Ever watched Dr. Phil? He’s the talk show host who’s known for asking his guests, “How’s that working for you?” A retired psychologist, he appears to be a leading authority, dispensing wisdom and practical advice to his guests and viewers.
In a series titled The Great School Debate, Dr. Phil explored the topic of unschooling. I think Dr. Phil did a pretty fair job of trying to understand the philosophy without immediately making it controversial. But there was one thing he said that I just can’t get over. And it wasn’t about unschooling. It was something he said about himself.
He confessed that as a kid, he hated school – a lot. To quote, he hated “every minute of every hour of every day of every week of every month of every year” that he was in school. That was not the surprising part – lots of successful adults would admit the very same thing. No, what shocked me was what he said next. If he had not been made to go to school, he averred – if he had not been externally pushed to learn – he would have become, in his words, “a vegetable.” He went on to say that he had absolutely no thirst for knowledge as a child, and if he had been left to his own devices, would have just “sat there like a lump”.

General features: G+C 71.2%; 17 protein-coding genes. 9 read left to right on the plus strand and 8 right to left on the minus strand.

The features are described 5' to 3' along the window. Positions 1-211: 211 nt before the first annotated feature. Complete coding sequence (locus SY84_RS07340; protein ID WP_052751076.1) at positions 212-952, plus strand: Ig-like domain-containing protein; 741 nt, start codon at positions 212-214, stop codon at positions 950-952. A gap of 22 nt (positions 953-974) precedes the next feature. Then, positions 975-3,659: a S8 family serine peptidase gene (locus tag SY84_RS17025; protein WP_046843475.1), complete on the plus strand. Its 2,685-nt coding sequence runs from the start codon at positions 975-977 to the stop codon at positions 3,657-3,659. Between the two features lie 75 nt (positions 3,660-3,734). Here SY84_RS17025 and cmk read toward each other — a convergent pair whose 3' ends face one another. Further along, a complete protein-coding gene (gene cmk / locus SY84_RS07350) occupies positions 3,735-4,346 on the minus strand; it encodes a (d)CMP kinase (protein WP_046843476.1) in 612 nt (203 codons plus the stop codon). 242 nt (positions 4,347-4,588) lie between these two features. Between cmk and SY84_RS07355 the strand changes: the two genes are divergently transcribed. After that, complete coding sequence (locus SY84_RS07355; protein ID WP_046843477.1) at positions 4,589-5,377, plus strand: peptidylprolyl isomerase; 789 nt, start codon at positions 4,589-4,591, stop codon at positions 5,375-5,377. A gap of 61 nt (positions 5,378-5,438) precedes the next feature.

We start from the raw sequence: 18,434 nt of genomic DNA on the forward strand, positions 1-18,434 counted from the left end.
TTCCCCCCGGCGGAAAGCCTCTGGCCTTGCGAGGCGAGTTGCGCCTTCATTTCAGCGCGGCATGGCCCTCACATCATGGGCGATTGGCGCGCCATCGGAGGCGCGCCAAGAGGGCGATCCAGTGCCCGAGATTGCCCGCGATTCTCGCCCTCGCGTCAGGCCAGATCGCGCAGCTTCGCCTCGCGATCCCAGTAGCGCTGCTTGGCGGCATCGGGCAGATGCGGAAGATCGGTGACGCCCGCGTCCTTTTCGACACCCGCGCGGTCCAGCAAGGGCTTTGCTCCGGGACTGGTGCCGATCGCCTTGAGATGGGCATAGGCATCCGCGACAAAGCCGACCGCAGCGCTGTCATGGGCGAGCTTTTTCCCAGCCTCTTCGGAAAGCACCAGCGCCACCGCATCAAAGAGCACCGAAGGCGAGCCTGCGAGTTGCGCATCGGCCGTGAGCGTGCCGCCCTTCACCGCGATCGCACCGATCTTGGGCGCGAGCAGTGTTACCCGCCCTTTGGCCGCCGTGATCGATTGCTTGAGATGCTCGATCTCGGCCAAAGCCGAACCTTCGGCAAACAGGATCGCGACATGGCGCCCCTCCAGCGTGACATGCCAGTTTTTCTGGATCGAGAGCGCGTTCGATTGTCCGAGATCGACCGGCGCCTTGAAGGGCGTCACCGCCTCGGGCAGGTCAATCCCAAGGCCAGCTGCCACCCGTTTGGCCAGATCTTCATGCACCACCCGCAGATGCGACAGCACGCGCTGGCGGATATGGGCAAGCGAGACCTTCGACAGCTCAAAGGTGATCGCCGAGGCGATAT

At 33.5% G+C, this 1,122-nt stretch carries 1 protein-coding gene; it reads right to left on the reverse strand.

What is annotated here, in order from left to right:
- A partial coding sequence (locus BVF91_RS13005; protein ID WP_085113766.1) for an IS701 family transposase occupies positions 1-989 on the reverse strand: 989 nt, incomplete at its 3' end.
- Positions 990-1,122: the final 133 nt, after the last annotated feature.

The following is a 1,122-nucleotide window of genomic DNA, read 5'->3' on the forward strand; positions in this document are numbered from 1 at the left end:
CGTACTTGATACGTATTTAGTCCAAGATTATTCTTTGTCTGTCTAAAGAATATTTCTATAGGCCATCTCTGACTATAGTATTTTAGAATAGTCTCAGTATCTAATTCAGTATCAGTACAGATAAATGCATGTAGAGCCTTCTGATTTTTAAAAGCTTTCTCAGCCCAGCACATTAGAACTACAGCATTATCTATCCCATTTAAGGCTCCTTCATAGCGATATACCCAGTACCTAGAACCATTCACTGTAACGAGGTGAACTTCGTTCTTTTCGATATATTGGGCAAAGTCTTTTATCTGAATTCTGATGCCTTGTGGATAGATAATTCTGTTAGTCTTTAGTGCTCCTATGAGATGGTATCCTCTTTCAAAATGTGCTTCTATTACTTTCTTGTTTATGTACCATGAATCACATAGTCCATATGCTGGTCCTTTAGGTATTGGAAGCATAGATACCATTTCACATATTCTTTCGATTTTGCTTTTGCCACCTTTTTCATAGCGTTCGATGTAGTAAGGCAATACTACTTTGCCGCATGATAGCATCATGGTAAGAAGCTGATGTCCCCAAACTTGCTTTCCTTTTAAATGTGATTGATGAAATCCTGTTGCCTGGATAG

What amazes me is that even when children do not like school, they still buy into the lies school perpetuates – even the bright ones, like Dr. Phil.
My brother-in-law, another bright guy, is a perfect example. When my husband and I first introduced him to the unschooling philosophy, his reaction was that he would have been “too lazy” to make a go of it. Mind you, this is a man whom I know to be highly intelligent and self-motivated. In the years I’ve known him, he has taught himself one thing after another – and excelled at all of them. But clearly somewhere along the way, he started believing what schools have been peddling for years: that not getting good grades means you’re stupid, lazy or both.
What unschoolers know is that every child has a thirst for knowledge. We humans are wired that way; we’re curious, inventive, and creative. Even the most bored, unmotivated “lump” in the classroom is curious about something. Follow that same kid home on the weekend and you’ll probably find out what it is, because that’s when he’s got the time and the freedom to pursue it.
Unschooling provides children with an abundance of time and freedom for pursuing passions. Learning isn’t relegated to a certain part of the day, nor is it ever proscribed or mandated. When children are free to explore what truly interests them, you’d be amazed at how driven they can be. “Vegetables” don’t exist in the unschooling paradigm.
I don’t believe for a minute that Dr. Phil lacked a thirst for knowledge. I’m fairly certain what he lacked instead was an interest in what he was being made to learn at school. Make no mistake, those are two entirely different things, although we have been conditioned to think they are one in the same.
Too many of us have swallowed the belief that school is a necessary evil. We may hate it, but like cod liver oil, we need a good dose of it in order to thrive. If that’s what you’ve believed up until now, then please ask yourself one question. In Dr. Phil’s words – “How’s that working for you?”